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Free reign : a suspense novel /

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Format: Book
Language: English
Published: Bridge Works Publishing Co., 1997
Edition: First edition.
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Smart, suspenseful whodunit...unusual moral depth.-- New York Times

Review by Booklist Review

Ellis Portal was a compassionate and hardworking Toronto judge before a nervous breakdown landed him in a mental ward, and a scuffle with a woman he loved in law school sent him to prison. Now Portal is homeless and living in a shack near Toronto's River Don. While tilling his garden, he finds a severed hand with a ring from a secret law-school partnership. To solve the mystery of the hand, Portal draws from his past as the son of Italian immigrants and seeks help from friends in both his judicial and homeless lives. The mystery's solution emerges from a thicket of modern medicine and social problems. Aubert's writing in her first mystery is crisp and brisk, and her plot is capably constructed, offering many surprising and satisfying human and natural twists. The people in her story are all well developed and sympathetic, but her most intriguing "character" is the wilderness along the Don, which miraculously thrives in one of the world's busiest cities. --John Rowen

From Booklist, Copyright (c) American Library Association. Used with permission.
Review by Publisher's Weekly Review

Ellis Portal, who only five years earlier was one of Toronto's most able and respected judges, is now a derelict living in a packing crate in a remote area of one of the city's parks. But a bizarre discovery forces him to confront his past. While preparing his illicit garden in the park, Ellis discovers a hand, severed at the wrist, wearing the distinctive ring of a secret fellowship to which he belonged. There were only five members, all white. The hand is that of a black man. Reluctantly and with justified paranoia, Ellis is drawn back into the society that branded him a felon, put him in a mental institution and precipitated his fall. To find a murderer, he forms a liaison with those he knows best, the homeless of Toronto, and teams up with a persistent reporter who has her own vital connections. Their prying leads them to a solidly funded and seemingly respectable halfway house for pregnant teenagers. Why have so many of them disappeared? How are his former friends, now in positions of considerable power, involved? Why Ellis chose to become an outcast is never addressed in a satisfying manner. But a truly frightening scenario unveiled by this introspective judge, a feisty reporter and an array of shrewd street people makes this mystery debut nearly irresistible. (May) FYI: Rosemary Aubert is a Toronto-based criminologist and the winner of the 1994 Arthur Ellis Award (the equivalent of an Edgar) for best crime short story of the year. (c) Copyright PWxyz, LLC. All rights reserved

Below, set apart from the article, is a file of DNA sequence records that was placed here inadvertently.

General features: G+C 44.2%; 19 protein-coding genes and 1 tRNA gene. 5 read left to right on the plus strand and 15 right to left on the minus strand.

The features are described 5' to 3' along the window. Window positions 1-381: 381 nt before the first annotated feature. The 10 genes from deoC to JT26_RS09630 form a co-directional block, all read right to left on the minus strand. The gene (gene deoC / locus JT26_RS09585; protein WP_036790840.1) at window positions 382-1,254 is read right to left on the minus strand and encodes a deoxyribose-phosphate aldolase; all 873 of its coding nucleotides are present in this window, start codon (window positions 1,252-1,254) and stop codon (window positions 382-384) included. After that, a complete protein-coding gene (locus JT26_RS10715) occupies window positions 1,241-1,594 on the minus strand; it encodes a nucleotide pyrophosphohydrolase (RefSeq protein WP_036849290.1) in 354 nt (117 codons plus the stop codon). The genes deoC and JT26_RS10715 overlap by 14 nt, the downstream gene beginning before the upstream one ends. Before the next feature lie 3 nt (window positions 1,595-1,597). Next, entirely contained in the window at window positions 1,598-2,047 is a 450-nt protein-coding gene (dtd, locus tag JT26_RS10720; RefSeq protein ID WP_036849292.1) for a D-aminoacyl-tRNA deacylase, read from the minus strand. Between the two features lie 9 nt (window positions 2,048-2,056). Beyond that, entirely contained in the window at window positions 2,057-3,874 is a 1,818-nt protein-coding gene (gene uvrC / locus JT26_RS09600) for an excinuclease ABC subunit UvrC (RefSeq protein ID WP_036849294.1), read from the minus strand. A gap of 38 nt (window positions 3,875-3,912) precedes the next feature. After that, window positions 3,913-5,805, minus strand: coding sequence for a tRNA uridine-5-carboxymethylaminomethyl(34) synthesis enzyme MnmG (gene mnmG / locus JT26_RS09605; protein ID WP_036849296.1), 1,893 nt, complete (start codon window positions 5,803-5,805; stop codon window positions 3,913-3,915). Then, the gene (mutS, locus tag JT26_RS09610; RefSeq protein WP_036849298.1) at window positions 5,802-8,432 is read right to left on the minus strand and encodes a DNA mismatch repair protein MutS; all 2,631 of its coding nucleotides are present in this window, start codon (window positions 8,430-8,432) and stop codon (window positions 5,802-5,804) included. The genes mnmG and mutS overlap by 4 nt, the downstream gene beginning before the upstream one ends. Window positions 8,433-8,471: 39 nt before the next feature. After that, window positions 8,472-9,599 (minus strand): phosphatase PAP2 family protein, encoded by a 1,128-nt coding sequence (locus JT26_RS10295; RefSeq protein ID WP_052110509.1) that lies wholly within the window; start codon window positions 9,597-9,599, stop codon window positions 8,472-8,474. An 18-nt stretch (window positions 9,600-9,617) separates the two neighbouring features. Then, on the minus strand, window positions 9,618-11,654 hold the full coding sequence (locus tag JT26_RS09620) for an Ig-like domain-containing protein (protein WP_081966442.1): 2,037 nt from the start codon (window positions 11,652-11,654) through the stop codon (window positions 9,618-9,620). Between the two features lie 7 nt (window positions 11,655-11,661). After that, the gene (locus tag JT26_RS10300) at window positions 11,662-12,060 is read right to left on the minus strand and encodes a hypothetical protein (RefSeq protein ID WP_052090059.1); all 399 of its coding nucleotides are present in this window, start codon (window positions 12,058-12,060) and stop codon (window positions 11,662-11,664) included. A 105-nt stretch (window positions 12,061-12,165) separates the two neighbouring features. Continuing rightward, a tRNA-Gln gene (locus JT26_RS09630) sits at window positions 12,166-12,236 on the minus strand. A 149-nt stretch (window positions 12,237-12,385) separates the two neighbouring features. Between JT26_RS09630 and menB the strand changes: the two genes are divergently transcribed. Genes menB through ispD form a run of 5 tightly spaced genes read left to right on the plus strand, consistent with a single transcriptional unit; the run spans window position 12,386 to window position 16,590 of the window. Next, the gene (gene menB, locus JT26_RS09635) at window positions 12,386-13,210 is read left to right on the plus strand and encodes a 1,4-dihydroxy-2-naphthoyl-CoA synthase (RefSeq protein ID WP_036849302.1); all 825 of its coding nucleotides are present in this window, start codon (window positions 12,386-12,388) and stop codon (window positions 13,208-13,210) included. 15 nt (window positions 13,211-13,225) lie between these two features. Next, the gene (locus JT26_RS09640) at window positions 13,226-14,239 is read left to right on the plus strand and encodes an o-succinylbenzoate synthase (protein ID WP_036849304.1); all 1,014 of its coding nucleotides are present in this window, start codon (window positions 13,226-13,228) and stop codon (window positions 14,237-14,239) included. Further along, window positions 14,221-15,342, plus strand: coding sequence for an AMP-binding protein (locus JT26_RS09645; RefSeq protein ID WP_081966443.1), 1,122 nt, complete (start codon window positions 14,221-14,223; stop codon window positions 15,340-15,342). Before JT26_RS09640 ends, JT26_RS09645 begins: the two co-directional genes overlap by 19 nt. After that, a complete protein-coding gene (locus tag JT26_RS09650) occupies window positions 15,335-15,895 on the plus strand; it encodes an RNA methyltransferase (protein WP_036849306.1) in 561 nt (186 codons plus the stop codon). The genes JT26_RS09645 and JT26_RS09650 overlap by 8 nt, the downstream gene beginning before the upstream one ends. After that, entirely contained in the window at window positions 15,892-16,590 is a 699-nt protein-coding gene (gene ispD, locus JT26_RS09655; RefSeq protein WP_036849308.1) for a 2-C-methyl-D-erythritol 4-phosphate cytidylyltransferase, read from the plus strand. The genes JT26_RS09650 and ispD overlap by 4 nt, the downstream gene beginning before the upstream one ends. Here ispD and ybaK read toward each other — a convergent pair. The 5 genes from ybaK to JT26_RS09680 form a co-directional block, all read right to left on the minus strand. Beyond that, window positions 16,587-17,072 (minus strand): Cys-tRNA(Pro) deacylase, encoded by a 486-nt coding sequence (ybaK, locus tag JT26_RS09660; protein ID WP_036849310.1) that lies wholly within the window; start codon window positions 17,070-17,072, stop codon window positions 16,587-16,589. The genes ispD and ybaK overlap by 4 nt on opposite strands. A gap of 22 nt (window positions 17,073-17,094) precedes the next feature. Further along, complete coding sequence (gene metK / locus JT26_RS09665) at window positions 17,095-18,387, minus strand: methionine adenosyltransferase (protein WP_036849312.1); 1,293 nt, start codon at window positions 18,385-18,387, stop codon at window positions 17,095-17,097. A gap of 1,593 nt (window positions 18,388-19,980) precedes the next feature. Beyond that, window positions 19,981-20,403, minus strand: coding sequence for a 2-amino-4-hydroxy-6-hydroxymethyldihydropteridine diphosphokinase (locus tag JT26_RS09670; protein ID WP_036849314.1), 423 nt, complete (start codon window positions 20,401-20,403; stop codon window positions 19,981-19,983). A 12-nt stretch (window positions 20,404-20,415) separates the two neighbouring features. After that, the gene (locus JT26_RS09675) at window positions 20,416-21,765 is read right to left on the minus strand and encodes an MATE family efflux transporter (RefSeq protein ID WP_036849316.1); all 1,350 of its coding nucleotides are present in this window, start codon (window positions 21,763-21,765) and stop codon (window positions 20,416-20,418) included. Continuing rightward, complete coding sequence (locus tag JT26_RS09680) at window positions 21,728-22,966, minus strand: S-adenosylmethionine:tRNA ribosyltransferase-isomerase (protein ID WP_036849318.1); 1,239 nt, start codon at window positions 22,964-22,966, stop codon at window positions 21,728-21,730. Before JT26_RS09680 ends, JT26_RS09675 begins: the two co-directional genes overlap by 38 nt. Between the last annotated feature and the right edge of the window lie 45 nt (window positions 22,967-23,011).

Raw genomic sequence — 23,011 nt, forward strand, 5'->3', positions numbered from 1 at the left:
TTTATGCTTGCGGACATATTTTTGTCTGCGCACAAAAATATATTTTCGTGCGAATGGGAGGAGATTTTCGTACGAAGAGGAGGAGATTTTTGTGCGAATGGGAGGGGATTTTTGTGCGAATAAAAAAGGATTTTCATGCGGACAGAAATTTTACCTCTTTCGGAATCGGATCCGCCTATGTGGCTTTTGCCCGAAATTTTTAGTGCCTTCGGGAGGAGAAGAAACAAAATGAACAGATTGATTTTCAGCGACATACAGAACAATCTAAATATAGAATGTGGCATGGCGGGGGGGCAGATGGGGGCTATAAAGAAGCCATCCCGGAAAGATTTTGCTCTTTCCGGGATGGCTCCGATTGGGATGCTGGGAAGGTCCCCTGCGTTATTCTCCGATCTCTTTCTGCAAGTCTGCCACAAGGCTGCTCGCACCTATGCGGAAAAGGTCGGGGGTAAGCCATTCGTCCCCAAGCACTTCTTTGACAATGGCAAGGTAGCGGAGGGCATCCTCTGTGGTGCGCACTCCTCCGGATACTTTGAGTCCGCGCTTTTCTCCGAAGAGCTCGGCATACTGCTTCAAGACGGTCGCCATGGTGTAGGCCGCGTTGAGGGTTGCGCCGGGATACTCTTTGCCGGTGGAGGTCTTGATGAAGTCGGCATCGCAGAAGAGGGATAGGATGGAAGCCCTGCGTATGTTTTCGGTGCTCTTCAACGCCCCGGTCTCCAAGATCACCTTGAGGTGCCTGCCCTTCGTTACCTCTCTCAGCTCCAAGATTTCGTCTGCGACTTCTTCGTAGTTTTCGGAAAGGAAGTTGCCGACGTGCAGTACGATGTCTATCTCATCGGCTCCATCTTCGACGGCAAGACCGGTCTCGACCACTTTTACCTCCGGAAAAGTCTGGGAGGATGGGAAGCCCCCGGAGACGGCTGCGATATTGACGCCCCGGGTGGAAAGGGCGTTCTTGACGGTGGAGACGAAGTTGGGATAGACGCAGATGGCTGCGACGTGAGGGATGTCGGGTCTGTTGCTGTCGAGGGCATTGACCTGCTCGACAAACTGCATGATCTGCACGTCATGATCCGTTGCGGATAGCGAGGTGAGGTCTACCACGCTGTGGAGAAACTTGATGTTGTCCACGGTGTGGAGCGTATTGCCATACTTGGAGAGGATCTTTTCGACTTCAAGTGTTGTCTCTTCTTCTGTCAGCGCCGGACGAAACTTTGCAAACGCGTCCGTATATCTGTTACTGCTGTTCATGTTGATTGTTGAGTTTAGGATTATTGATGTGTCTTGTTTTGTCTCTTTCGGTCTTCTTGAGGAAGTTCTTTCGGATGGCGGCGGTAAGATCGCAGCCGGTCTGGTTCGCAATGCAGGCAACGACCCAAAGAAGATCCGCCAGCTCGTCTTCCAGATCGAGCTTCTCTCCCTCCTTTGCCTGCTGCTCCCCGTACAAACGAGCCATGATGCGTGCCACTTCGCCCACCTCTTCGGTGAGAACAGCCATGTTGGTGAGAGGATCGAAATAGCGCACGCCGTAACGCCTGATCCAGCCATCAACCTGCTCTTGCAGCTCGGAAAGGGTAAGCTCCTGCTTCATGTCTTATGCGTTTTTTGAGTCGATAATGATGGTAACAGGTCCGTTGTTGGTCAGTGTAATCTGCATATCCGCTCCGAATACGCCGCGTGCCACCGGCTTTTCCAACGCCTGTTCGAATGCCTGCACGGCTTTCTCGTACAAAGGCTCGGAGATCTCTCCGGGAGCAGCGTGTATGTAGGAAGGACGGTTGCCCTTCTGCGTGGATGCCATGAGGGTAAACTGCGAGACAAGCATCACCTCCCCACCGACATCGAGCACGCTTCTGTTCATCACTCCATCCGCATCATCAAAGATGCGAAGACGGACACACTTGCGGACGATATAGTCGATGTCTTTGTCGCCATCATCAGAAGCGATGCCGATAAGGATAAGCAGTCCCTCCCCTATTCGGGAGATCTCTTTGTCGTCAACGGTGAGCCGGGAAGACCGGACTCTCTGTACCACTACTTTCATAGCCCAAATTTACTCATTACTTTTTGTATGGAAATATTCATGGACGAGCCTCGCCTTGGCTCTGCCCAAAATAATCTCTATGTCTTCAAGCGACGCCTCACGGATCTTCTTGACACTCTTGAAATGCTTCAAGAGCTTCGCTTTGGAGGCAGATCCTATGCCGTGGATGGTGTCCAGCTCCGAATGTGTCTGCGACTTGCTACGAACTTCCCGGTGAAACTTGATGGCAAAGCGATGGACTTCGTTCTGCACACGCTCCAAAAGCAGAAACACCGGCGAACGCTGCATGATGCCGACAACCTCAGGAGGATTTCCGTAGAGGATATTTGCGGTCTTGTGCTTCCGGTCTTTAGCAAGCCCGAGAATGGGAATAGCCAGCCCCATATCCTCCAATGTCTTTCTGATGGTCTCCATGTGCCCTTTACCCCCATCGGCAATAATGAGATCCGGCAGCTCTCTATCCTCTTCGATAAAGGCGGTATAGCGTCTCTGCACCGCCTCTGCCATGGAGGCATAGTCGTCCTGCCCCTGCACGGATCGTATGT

(c) Copyright PWxyz, LLC. All rights reserved
Review by School Library Journal Review

YA‘This title's setting and plot should attract YAs. The protagonist is a former judge named Ellis Portal; he is also a convicted felon. Isolated from his children and friends, he resides in a shack in a wilderness preserve that runs through the middle of Toronto. One day he finds a hand in his vegetable garden; on it is a ring that the man knows is one of only five in existence. A former law school associate had the rings made for himself and four classmates. This discovery and subsequent investigations yield a reconnection with "normal life," romance, and extreme danger. Aubert has written a good first novel; her premises are plausible; the introduction of environmental issues, homelessness, human isolation, and personal scandal are current and well presented; and her plot is well paced.‘Clodagh Lee, Fairfax County Public Library, VA (c) Copyright 2010. Library Journals LLC, a wholly owned subsidiary of Media Source, Inc. No redistribution permitted.

(c) Copyright Library Journals LLC, a wholly owned subsidiary of Media Source, Inc. No redistribution permitted.

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